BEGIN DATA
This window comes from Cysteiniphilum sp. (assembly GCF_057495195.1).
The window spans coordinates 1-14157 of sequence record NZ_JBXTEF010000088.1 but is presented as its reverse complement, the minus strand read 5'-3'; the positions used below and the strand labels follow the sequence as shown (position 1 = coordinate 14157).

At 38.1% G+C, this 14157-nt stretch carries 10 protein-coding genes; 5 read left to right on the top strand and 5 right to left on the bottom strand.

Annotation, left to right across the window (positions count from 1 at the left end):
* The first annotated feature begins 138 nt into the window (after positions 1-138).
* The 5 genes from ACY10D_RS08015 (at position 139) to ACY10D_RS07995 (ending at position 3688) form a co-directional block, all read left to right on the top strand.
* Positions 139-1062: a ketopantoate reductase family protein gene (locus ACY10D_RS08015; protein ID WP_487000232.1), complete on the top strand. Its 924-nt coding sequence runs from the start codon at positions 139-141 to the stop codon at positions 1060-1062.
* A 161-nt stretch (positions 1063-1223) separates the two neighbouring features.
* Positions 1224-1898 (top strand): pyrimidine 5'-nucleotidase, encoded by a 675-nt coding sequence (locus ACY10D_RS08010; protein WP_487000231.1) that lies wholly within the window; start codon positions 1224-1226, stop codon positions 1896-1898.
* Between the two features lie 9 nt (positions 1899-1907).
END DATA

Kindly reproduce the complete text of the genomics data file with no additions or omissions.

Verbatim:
This window comes from Cysteiniphilum sp. (assembly GCF_057495195.1).
The window spans coordinates 1-14157 of sequence record NZ_JBXTEF010000088.1 but is presented as its reverse complement, the minus strand read 5'-3'; the positions used below and the strand labels follow the sequence as shown (position 1 = coordinate 14157).

At 38.1% G+C, this 14157-nt stretch carries 10 protein-coding genes; 5 read left to right on the top strand and 5 right to left on the bottom strand.

Annotation, left to right across the window (positions count from 1 at the left end):
* The first annotated feature begins 138 nt into the window (after positions 1-138).
* The 5 genes from ACY10D_RS08015 (at position 139) to ACY10D_RS07995 (ending at position 3688) form a co-directional block, all read left to right on the top strand.
* Positions 139-1062: a ketopantoate reductase family protein gene (locus ACY10D_RS08015; protein ID WP_487000232.1), complete on the top strand. Its 924-nt coding sequence runs from the start codon at positions 139-141 to the stop codon at positions 1060-1062.
* A 161-nt stretch (positions 1063-1223) separates the two neighbouring features.
* Positions 1224-1898 (top strand): pyrimidine 5'-nucleotidase, encoded by a 675-nt coding sequence (locus ACY10D_RS08010; protein WP_487000231.1) that lies wholly within the window; start codon positions 1224-1226, stop codon positions 1896-1898.
* Between the two features lie 9 nt (positions 1899-1907).